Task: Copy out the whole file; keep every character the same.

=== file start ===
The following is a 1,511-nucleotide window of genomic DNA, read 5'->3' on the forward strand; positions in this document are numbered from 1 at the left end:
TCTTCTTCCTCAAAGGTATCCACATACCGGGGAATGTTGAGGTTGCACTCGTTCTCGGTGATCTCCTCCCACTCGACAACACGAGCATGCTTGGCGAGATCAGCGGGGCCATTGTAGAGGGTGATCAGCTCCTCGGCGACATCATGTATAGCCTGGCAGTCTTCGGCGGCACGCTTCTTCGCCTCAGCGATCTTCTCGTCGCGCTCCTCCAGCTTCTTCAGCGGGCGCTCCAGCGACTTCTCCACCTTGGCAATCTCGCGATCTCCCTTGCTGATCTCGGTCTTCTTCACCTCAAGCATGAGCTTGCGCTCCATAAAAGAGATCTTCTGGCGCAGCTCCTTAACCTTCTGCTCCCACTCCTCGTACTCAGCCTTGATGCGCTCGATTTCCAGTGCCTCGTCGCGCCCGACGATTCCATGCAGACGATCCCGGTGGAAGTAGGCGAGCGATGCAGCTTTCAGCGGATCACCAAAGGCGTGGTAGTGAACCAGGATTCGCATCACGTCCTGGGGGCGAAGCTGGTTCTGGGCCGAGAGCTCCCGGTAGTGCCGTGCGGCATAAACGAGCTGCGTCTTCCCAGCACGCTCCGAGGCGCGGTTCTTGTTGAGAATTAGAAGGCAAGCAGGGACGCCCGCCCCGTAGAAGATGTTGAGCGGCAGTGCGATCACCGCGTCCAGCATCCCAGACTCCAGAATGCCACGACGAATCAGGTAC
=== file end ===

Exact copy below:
The following is a 1,511-nucleotide window of genomic DNA, read 5'->3' on the forward strand; positions in this document are numbered from 1 at the left end:
TCTTCTTCCTCAAAGGTATCCACATACCGGGGAATGTTGAGGTTGCACTCGTTCTCGGTGATCTCCTCCCACTCGACAACACGAGCATGCTTGGCGAGATCAGCGGGGCCATTGTAGAGGGTGATCAGCTCCTCGGCGACATCATGTATAGCCTGGCAGTCTTCGGCGGCACGCTTCTTCGCCTCAGCGATCTTCTCGTCGCGCTCCTCCAGCTTCTTCAGCGGGCGCTCCAGCGACTTCTCCACCTTGGCAATCTCGCGATCTCCCTTGCTGATCTCGGTCTTCTTCACCTCAAGCATGAGCTTGCGCTCCATAAAAGAGATCTTCTGGCGCAGCTCCTTAACCTTCTGCTCCCACTCCTCGTACTCAGCCTTGATGCGCTCGATTTCCAGTGCCTCGTCGCGCCCGACGATTCCATGCAGACGATCCCGGTGGAAGTAGGCGAGCGATGCAGCTTTCAGCGGATCACCAAAGGCGTGGTAGTGAACCAGGATTCGCATCACGTCCTGGGGGCGAAGCTGGTTCTGGGCCGAGAGCTCCCGGTAGTGCCGTGCGGCATAAACGAGCTGCGTCTTCCCAGCACGCTCCGAGGCGCGGTTCTTGTTGAGAATTAGAAGGCAAGCAGGGACGCCCGCCCCGTAGAAGATGTTGAGCGGCAGTGCGATCACCGCGTCCAGCATCCCAGACTCCAGAATGCCACGACGAATCAGGTAC